Jazz has undergone startling transformations in its 100-year existence. The history of the music is mammoth. It requires documentation. It needs explaining. Reference books, big chunky tomes such as The Rough Guide to Jazz and The Penguin Guide to Jazz on CD, both of which offer valuable information on hundreds of artists and recordings, are rightly regarded as essential reading.
But is there another way to learn something of the spirit and culture, as well as the technicalities of the music, an approach that shifts us from the terra firma of non-fiction to the choppy waters of fiction? Can the music inform prose? Can it beget short story and epic tale?
There is such a thing as a jazz-inspired story, or at least there are writers who see the music as an energy source on which to draw. The texts of Ishmael Reed, Jack Kerouac, Rafi Zabor, E B Dongala and Jamal Mahjoub, to name but a few, contain anything from evocation of jazz in situ to dramatisation of the life of its practitioners. High-octane jam sessions, struggles with creative demons, affairs of the heart, the harsh realities of business, voodoo, dodgy American foreign policy and alien invasion colour the work of these authors. The best jazz tales, like the best jazz solos, do not unfold predictably.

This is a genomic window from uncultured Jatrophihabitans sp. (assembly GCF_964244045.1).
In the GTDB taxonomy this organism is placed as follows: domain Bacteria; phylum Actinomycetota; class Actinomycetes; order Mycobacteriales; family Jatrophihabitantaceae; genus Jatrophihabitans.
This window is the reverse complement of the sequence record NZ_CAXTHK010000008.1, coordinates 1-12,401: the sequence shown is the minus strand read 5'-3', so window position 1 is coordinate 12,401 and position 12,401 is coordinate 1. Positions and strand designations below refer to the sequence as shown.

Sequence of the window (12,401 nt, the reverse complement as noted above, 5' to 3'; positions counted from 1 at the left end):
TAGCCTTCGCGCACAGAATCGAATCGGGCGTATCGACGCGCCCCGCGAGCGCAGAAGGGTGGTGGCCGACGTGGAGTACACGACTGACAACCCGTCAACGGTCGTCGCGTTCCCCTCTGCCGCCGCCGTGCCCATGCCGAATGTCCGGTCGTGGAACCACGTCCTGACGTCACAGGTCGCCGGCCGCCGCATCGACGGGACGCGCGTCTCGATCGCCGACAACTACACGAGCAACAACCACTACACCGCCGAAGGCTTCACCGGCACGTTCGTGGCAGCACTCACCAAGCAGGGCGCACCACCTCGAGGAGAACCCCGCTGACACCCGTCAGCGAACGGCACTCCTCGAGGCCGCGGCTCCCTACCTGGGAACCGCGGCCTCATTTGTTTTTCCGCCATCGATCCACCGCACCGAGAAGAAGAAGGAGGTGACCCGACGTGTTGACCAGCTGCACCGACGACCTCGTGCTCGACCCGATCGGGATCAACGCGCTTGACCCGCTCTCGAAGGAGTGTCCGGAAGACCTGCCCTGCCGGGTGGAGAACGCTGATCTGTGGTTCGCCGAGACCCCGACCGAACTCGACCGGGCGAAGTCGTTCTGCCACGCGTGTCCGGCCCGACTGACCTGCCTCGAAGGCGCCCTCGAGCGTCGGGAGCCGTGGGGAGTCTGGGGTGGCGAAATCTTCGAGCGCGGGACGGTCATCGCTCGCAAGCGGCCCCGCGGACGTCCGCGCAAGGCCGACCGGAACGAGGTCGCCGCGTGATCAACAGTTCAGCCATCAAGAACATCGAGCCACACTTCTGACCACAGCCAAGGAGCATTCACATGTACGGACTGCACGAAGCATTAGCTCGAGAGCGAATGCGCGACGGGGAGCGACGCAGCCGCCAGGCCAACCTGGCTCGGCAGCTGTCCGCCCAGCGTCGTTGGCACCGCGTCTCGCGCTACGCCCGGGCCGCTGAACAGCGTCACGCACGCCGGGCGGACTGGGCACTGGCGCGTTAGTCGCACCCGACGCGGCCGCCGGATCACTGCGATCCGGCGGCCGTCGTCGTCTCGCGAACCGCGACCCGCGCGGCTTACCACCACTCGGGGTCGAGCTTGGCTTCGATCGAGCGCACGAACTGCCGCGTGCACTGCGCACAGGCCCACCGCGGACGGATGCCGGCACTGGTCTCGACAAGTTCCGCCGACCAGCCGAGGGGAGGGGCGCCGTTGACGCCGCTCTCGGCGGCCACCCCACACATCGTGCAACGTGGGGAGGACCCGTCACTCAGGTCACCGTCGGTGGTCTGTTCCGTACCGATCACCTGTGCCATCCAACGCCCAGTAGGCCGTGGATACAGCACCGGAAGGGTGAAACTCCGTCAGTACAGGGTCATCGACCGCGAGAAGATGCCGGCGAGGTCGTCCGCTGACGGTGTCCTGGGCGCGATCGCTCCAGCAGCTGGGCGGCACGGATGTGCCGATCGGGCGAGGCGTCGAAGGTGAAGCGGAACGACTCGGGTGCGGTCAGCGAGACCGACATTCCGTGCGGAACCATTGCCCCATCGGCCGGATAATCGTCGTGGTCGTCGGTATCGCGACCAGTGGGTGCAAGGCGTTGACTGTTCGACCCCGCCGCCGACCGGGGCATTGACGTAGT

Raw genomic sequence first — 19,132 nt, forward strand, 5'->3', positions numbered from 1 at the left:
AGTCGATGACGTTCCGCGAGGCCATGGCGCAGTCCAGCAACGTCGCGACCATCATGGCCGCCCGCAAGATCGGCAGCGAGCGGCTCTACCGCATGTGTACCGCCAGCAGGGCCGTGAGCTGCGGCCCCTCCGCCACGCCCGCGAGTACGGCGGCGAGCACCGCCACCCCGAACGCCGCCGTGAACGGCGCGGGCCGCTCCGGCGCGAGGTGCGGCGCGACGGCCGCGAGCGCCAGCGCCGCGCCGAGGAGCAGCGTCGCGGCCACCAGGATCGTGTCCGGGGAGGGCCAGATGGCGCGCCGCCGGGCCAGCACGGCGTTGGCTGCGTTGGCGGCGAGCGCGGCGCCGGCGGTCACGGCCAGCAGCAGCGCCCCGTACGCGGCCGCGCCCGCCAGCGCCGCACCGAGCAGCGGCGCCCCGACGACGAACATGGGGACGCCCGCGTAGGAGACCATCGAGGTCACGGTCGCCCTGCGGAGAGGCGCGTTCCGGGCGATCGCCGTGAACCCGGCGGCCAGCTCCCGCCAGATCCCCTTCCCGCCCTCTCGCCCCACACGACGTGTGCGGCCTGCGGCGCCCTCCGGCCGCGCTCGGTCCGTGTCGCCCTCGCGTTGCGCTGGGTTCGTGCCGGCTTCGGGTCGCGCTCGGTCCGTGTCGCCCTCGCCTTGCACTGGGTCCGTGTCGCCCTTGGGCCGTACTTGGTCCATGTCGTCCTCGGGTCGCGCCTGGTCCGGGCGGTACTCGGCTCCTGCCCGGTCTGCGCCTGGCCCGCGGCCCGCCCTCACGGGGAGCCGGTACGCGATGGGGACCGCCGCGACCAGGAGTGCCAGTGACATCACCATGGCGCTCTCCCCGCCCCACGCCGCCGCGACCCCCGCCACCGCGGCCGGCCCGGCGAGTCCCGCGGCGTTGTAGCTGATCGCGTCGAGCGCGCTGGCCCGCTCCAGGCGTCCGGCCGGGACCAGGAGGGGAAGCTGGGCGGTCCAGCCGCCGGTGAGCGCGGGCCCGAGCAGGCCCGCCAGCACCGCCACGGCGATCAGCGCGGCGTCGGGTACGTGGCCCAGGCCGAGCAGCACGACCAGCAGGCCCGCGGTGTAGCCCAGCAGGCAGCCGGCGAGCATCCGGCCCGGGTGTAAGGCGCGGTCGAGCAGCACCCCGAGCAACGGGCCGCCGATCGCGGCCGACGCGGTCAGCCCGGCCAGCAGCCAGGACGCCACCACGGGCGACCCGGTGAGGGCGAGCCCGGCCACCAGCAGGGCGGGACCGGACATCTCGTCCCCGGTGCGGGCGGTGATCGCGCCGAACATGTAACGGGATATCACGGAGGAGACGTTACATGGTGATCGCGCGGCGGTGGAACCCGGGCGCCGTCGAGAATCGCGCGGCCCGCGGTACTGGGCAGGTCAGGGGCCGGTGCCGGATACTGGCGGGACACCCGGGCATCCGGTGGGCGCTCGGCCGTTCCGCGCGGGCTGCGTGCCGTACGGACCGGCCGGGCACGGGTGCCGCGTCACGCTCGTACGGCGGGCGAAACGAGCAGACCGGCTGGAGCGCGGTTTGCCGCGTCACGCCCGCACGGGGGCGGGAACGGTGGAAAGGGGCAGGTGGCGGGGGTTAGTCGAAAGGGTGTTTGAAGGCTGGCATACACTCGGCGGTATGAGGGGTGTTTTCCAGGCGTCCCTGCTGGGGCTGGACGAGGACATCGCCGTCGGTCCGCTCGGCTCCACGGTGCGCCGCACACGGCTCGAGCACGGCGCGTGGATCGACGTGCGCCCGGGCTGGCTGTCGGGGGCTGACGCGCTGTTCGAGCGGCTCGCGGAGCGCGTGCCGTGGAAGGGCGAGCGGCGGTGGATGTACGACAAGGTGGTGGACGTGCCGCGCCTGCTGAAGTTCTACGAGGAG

One of the most interesting recent titles in the canon is Candace Allen's 2004 novel, Valaida. Based on the true story of Valaida Snow, the first female trumpeter to ply her trade in a 1920s Harlem band before traveling the world, the narrative paints an engaging, credible portrait of the life and times of the eponymous heroine. Despite the occasional burst of melodrama, Allen astutely balances the heady excitement of Valaida's artistic growth, a trajectory during which she gains the confidence to push her trumpet phrases from "low notes to mid with shake-butt flourish", with the grim realities of discrimination and exploitation. Much fine detail enriches the text, but the most telling is the subversion of the acronym, TOBA. It originally represented Theatre Owners Booking Agency, the biggest touring business in post-war America, but African-American artists re-dubbed it "Tough On Black Asses". You don't learn that in The Penguin Guide to Jazz on CD.